A newspaper called the Tribune reported some interesting additional  information on Klock in 1896.  It states that "in everything that has to do  with the wealth of Mattawa, the name Klock has always been intimately  associated.  The name R.H. Klock has been identified with every movement for  the advancement of this town and indeed the whole district as far north as  civilization reaches."  The Tribune report describes the Klock limits "along  the upper Ottawa and beyond the Quinze, the latter covering three hundred  square miles.  The have an alligator and a steamer on the Quinze, and a  leased mill at Aylmer, which added six or seven million feet to their cut  this season."  The report also states that "in the near future, under the  direction of the brothers, Klock's Mills promises to become one of the most  attractive points along the river, as it is now one of the busiest and most  prosperous."  Klock's farm and buildings were described as "facing the river  and of excellent construction, the dwelling house looking more like a villa  than one of the largest lumbering businesses in the country."

The Cameron history book (1973) has a brief profile of Klock and mentions  Anthony Guilbeault's store (see photo).  His daughter Isabelle Rainville  remembers her trips there from Mattawa when she was just a child.  Mr.  Guilbeault had moved there from Klock to establish a large general store.   Isabelle's brother Romeo was an altar boy at the chapel at Klock and later  became a highly respected missionary priest.  Isabelle recalls that Romeo  used to return to Klock for meditation and reflection when in the area.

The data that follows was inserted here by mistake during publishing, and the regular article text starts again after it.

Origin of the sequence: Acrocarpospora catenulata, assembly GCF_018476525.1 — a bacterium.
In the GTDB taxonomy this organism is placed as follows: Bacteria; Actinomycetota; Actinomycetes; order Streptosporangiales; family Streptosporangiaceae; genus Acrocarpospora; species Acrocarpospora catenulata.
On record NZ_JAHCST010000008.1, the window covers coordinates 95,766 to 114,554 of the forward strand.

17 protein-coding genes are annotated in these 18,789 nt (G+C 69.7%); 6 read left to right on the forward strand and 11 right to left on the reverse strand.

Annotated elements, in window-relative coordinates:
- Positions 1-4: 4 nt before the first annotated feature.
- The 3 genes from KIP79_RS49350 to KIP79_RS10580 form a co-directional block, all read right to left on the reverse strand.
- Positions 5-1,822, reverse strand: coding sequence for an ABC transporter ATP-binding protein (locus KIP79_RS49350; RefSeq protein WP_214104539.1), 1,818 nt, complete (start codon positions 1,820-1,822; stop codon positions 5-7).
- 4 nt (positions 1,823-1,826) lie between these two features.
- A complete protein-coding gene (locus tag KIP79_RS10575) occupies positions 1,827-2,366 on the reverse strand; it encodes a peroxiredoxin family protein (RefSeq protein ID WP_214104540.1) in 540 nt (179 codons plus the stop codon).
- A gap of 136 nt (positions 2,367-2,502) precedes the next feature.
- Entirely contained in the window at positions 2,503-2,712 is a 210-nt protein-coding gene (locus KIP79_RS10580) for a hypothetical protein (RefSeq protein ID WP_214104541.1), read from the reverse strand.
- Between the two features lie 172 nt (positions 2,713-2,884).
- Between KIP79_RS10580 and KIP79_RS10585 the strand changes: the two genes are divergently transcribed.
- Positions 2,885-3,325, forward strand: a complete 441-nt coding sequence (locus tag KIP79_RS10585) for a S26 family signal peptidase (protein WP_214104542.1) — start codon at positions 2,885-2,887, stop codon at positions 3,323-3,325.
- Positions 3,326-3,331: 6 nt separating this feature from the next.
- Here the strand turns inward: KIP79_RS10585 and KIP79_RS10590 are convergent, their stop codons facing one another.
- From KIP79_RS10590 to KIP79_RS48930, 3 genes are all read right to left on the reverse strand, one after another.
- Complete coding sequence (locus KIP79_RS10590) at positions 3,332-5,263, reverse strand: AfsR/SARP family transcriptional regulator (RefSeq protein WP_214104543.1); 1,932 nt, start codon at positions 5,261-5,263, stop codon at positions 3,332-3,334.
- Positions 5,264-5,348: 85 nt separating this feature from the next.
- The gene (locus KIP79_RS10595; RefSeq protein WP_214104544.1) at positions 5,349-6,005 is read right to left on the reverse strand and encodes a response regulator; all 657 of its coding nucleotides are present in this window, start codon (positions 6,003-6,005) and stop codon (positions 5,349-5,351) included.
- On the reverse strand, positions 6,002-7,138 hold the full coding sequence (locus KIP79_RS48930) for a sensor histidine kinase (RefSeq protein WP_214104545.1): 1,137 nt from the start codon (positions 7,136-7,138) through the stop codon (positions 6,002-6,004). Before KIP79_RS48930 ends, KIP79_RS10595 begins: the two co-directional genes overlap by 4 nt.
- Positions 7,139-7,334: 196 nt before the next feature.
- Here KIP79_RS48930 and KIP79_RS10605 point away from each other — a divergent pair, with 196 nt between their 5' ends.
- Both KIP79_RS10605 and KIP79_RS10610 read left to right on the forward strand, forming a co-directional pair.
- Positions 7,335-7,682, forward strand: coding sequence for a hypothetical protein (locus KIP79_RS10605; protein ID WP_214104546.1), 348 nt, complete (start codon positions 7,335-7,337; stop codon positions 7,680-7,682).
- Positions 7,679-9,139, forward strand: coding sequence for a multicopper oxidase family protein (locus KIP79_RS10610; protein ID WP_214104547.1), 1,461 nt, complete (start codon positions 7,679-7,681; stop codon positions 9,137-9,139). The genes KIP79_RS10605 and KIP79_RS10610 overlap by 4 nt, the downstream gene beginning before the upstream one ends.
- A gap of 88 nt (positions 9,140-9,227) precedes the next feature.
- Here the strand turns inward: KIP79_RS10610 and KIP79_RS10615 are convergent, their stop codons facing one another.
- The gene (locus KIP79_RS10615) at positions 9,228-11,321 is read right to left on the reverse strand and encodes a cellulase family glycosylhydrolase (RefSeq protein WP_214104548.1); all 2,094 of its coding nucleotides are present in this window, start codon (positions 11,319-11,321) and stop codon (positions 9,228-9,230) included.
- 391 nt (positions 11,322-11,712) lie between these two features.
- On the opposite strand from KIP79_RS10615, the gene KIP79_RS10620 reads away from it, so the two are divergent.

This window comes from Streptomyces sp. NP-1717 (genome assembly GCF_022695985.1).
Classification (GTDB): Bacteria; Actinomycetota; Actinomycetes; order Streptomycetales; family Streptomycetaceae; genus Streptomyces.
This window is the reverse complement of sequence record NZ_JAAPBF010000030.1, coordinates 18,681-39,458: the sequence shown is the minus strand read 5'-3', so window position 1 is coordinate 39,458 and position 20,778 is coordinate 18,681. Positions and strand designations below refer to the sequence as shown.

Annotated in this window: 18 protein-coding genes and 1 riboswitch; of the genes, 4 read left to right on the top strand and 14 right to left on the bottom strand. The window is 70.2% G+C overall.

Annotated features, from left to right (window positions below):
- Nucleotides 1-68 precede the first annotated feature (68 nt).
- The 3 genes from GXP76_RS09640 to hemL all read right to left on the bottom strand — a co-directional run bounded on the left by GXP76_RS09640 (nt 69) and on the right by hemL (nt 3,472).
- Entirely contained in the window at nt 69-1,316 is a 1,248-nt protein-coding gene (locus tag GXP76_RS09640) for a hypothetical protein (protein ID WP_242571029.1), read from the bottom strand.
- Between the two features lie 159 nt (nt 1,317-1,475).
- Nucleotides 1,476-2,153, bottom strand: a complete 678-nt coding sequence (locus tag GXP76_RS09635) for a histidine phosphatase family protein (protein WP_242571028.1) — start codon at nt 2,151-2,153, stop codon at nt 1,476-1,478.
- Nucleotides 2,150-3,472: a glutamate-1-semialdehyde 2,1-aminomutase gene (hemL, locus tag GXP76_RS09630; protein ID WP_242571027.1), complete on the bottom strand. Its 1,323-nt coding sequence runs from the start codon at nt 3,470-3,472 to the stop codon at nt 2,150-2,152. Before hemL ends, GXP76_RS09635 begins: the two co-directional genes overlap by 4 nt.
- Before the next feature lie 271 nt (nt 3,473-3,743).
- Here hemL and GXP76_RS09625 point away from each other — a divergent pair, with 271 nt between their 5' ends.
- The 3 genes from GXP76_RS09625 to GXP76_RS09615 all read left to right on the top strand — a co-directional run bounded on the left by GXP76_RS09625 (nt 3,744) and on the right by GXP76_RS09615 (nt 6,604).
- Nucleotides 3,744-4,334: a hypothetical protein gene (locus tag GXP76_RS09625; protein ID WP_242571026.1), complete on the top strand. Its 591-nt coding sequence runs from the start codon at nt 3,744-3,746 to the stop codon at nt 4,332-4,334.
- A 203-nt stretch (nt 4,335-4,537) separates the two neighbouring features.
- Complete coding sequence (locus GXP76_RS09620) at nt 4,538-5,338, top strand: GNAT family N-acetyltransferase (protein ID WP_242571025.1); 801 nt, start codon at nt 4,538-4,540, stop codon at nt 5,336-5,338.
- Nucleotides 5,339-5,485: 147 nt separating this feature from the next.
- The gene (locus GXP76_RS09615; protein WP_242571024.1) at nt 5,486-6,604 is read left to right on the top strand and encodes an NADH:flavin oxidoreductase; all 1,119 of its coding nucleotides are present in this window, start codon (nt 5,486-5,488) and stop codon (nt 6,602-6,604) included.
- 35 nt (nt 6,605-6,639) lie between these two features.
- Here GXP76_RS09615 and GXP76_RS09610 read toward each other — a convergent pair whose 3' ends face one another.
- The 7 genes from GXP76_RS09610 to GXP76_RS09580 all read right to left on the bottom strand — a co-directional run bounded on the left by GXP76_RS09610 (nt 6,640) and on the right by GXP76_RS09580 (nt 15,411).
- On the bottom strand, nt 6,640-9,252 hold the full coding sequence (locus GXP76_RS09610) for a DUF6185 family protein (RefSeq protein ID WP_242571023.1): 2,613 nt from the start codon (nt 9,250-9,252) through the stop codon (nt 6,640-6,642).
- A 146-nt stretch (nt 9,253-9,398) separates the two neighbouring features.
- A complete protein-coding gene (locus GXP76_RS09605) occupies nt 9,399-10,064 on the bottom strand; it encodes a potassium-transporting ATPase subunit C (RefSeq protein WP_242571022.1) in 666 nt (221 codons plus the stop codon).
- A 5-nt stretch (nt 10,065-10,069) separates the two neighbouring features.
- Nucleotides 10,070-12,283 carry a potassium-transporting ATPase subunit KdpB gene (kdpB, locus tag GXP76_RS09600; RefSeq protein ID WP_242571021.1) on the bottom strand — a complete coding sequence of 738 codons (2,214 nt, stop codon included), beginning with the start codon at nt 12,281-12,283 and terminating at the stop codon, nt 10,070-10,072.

The family of Valda Backer, station agent at Klock - husband Clarence and sons Gerald, Paul and Dwayne in front  of the Klock flagstop  station in the 1940s.

The Souter Lumber Company mentioned above had a fine home on the shore of  the Ottawa.  Kathleen McMeekin, who still lives nearby, recalls a pleasant  visit to the beautiful Souter home when she was a child with her aunt who  was a music teacher and excellent pianist.  They played for the Souters and  especially for Mrs. Winnie Souter who played herself and had a beautiful  piano.

Mrs. Nazarchuk, the last station agent, raised five children for several  years at Klock.  Her daugher, Jeanine Bell, recently recalled her teenage  years there.  She went to high school in Mattawa on the train five days a  week, and came home by bus, taxi or the late train, depending on the  circumstances.  She recalls the Souter house on the river, where she and her  siblings played regularly.  She remembers that the house was later owned by  Harold Bell, the Mattawa hardware merchant, and that it burned accidentally.    Jack Bell, Harold's son, a retired school principal and Justice of the  Peace, recalls the time that he spent there as a child.  Jeanine remembers  that there was another small house at Klock with a young couple and a child  living there.  The priest used to come regularly, and numerous local people  would gather in the living room of the station for mass.  I talked to Mrs.  Real Lamothe who came from the Larente family of eleven sons and four  daughters who lived on a farm on Highway 17 and walked to Klock for church  service regularly.

Jeanine also remembers an incident where one of the men on a CPR repair crew  staying briefly in Klock showed her and her sisters a thousand dollar bill  to their amazement.  A few days later the RCMP swooped in and arrested the  gentleman for a big recent bank robbery.  This is one of the many stories  that make up the history of Klock as it existed and is now gone into the  records as another vanished Ontario village.